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ERIC Number: ED172212
Record Type: RIE
Publication Date: 1979-Apr
Pages: 12
Abstractor: N/A
Reference Count: 0
Revising: Toward a Theory.
Nold, Ellen W.
Research that purports to judge communicative sophistication on the basis of the revising behaviors of students must control for at least three variables: the subjective difficulty of the task; the student's ability to generate alternate wordings, spellings, and the like; and the student's preferred strategies of composing. Revising is not a substrategy of writing in the same way as are planning, transcribing, and reviewing, but is a retranscribing after the already-existing text is reviewed and found wanting. The review takes place in terms of understood conventions of written language, intended effect, intended meaning, intended audience, and intended persona of the writer. Three false premises of some of the research on revision are as follows: revision is a one-time process that occurs at the end of the writing session, difficulty of task makes no difference in the appearance of revising behaviors, and evidence from the text comprises the only data needed in analyzing behaviors. The study of revising is complex because in revising the writer uses the products of all the subprocesses of writing in a complex pattern-matching operation. (TJ)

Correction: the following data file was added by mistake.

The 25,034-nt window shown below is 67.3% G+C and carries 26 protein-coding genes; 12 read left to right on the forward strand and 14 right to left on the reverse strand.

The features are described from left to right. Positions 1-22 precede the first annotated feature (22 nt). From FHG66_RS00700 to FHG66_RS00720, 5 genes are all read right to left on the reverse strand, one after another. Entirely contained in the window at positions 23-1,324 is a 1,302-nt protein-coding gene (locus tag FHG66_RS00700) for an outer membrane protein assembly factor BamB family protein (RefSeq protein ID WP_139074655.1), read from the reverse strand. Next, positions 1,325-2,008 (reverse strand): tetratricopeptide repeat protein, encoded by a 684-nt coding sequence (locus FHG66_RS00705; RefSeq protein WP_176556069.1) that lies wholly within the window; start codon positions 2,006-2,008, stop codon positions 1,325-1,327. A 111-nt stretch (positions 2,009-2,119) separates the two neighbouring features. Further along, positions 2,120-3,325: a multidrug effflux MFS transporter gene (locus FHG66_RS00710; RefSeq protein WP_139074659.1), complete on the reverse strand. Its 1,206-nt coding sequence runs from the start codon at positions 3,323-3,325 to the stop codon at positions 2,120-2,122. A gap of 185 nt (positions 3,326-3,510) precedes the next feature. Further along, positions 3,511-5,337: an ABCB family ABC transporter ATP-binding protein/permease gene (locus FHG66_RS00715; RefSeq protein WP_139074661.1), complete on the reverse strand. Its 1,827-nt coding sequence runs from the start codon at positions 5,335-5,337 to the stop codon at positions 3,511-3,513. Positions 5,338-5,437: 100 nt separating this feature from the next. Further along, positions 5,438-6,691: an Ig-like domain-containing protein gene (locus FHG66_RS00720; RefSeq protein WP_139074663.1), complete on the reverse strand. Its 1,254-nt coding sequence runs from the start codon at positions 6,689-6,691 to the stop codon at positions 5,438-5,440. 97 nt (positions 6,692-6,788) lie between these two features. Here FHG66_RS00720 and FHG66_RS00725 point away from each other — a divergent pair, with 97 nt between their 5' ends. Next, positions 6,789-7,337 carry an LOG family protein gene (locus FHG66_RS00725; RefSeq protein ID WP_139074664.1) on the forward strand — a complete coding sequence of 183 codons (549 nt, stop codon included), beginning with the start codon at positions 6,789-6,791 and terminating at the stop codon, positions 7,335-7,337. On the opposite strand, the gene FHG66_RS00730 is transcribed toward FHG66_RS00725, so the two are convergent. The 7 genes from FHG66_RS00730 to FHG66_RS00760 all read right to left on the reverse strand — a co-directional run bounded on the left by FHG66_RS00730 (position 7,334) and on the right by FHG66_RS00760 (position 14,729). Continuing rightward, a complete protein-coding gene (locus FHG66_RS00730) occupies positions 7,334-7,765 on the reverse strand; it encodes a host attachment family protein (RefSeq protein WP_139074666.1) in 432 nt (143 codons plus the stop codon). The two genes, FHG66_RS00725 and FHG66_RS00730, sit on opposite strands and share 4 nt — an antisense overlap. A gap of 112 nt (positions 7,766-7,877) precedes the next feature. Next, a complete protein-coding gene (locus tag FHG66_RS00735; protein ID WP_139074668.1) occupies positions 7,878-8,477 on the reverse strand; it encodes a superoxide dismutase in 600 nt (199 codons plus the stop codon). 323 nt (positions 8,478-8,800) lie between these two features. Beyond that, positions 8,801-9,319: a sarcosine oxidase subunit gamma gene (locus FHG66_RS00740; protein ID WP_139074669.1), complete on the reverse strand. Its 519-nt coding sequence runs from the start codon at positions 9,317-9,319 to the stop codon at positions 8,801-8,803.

Publication Type: Reports - Evaluative; Speeches/Meeting Papers
Education Level: N/A
Audience: N/A
Language: English
Sponsor: N/A
Authoring Institution: N/A
Identifiers: Revision (Written Composition)
Note: Paper presented at the Annual Meeting of the Conference on College Composition and Communication (30th, Minneapolis, Minnesota, April 5-7, 1979)